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Sentimentality When Peering Into The Past

I’ve recently had a heated to and fro on Twitter in regards to a throwaway tweet I’d posted near bedtime. I was watching a documentary about the Mahdia shipwreck and commented that I felt drawn to wrecks in particular as I find the archaeology of them fascinating in an almost romantic way.

Almost immediately a tweet was fired back castigating me for the use of the word ‘romantic.’ Apparently when viewing a shipwreck, I should only hear echoes of the screams of the drowning. What was the inference? Surely not that I make light of the deaths of others? As an historian, amateur or professional, 99% of the people studied are dead. If I was to burst into tears at every historical demise I’ve read about I’d have cried enough tears to raise global sea levels by at least a mile by now.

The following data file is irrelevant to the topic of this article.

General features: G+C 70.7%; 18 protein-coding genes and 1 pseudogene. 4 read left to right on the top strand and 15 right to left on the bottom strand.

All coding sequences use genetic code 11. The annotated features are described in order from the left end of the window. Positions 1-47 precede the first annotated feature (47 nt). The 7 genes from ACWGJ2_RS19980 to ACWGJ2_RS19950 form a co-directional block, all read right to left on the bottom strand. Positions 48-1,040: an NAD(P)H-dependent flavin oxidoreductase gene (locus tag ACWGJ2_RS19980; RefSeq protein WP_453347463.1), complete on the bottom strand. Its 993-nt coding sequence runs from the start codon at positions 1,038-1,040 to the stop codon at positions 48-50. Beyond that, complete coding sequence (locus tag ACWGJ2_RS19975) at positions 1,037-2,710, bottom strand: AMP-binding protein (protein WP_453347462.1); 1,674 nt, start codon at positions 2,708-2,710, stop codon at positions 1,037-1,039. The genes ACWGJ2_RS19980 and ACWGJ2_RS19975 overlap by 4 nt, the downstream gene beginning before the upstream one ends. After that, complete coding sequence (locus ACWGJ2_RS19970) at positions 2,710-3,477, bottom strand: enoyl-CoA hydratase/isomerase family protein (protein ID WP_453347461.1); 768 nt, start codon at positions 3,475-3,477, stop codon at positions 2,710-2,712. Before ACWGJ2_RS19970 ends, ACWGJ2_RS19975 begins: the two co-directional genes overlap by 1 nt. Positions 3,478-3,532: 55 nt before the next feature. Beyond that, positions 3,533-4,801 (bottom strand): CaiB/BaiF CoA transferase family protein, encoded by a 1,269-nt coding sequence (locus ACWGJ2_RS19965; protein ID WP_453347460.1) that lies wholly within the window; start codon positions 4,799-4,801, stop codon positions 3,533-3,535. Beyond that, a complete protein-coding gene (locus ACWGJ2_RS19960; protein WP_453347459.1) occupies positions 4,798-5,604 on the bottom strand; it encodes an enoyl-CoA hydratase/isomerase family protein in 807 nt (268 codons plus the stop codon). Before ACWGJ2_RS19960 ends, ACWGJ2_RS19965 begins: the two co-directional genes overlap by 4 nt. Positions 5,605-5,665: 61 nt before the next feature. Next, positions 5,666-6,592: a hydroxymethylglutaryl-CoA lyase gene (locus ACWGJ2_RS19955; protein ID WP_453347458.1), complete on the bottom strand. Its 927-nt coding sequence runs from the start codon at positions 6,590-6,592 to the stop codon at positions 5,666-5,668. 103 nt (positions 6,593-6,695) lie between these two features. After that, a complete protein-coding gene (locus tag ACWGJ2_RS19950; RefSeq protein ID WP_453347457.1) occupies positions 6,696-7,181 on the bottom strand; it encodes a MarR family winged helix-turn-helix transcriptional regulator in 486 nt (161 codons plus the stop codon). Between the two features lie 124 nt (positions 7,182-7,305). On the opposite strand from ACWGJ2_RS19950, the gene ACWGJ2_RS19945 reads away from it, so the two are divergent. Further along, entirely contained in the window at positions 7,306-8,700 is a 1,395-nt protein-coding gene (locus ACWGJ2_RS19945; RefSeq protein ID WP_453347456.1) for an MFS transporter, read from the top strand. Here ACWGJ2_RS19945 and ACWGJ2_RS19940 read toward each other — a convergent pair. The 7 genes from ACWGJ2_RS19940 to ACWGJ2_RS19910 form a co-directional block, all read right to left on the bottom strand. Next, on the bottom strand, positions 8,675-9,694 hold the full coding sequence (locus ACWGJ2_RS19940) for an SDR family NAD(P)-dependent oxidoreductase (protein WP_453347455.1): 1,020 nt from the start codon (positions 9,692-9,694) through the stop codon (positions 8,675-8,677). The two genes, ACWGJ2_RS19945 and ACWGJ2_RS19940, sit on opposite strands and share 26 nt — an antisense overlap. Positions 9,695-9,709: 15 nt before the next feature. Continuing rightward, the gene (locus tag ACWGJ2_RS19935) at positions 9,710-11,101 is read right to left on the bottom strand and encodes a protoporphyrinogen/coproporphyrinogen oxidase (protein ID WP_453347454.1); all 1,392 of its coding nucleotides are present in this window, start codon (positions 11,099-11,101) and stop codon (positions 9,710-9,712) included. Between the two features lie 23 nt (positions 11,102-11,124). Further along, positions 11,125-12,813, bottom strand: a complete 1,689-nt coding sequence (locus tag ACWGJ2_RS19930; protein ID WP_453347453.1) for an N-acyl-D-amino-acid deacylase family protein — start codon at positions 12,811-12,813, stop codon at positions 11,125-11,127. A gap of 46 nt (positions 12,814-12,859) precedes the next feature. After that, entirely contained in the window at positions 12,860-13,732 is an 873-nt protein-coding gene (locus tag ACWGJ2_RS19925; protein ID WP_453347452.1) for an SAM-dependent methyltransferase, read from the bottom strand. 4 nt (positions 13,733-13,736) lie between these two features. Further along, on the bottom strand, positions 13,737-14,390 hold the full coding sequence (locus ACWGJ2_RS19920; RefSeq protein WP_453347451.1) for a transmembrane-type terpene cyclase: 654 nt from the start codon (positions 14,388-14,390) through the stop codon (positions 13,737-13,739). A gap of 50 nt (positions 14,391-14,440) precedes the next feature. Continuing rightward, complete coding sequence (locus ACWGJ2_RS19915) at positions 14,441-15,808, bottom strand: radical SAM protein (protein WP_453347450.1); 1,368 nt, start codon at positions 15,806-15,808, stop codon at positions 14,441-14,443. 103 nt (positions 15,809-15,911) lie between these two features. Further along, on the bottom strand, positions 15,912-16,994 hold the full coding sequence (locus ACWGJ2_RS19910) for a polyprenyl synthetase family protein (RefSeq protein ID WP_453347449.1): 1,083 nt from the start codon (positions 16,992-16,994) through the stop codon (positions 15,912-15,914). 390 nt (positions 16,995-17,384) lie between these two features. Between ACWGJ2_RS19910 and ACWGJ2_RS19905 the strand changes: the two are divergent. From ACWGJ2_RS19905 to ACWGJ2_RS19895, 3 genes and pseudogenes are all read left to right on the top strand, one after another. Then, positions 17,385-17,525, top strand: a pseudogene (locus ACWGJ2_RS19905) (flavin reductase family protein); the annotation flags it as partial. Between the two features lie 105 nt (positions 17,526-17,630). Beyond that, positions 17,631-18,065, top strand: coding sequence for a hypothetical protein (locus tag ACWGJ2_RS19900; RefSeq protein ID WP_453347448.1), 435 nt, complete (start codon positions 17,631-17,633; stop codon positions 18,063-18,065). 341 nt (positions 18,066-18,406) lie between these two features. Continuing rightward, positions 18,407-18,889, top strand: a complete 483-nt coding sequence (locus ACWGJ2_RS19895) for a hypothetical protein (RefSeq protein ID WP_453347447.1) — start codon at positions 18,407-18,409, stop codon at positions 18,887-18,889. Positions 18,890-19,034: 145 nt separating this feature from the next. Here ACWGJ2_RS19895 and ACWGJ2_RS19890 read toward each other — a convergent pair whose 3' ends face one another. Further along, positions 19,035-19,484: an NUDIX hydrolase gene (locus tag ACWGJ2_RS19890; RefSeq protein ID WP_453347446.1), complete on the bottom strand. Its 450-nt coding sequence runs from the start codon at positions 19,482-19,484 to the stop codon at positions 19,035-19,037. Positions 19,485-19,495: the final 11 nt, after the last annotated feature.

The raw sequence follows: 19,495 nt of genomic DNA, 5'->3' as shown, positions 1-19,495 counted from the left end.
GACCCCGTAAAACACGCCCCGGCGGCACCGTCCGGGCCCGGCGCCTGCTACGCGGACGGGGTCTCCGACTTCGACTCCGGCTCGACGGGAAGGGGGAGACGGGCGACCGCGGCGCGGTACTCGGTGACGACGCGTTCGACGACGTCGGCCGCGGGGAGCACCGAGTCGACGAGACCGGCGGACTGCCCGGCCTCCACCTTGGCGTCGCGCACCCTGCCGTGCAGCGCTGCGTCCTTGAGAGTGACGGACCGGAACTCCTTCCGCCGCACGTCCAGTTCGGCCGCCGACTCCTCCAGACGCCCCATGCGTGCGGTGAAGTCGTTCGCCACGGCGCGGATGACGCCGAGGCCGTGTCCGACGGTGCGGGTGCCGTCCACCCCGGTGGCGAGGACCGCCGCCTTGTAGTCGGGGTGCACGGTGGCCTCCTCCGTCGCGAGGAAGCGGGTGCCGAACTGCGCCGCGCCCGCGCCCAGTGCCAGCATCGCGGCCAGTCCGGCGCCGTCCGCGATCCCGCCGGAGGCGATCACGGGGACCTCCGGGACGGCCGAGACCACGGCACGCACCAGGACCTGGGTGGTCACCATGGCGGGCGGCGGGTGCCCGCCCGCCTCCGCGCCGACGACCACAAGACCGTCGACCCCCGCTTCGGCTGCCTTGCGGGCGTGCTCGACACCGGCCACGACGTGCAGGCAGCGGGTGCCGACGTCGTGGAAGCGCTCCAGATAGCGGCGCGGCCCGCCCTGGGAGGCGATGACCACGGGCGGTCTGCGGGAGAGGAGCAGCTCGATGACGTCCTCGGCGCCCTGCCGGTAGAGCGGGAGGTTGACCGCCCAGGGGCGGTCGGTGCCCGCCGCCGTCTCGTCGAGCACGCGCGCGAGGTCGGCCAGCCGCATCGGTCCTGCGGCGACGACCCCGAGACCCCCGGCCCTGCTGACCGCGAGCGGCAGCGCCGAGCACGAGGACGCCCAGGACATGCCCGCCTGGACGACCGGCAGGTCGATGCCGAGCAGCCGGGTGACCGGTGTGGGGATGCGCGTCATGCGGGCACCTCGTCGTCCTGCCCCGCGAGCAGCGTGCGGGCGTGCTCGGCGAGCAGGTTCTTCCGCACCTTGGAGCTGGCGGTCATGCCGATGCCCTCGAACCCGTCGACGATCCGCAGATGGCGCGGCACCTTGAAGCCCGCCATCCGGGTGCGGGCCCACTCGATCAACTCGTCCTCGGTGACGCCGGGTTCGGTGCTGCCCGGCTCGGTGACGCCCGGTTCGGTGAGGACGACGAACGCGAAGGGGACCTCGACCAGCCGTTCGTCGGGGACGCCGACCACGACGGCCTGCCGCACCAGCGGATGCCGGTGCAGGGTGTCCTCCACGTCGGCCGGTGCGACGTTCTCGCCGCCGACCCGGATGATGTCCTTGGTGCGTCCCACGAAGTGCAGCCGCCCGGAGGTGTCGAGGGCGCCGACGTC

So should we, as tour guides/teachers/authors/archaeologists have to constantly and publicly mourn our subject cases, tearing at our hair in demonstrative grief, purely so that people don’t think that we are clinical and cold-hearted?

In my opinion, to be an historian of any kind involves a warm heart. If I were icy at my core I’d hardly have developed a passion for learning about the lives of others, centuries dead.

A few tweets were batted back and forth, but 140 characters aren’t really enough to defend this stance, and I didn’t manage to convince the put-out tweeter. Hence, I’m musing aloud on the internet.

I do, of course, mourn lost lives. Particularly, as in this case, of those lost in any kind of violence. I have been known to weep openly when reading books, watching documentaries, or visiting sites where blood has been shed by catastrophe or brutality. I don’t hide or deny my tears. They are what make me and keep me human whilst devouring copious amounts of information about the sufferings of others. But this mourning period passes.

When it does, the void it leaves behind is filled with learning about the lives of the deceased. Death is but a tiny chapter in the history of a person. Whilst upsetting, the manner of death can be interesting. But it is what came before that is what makes my passion for history so all-consuming.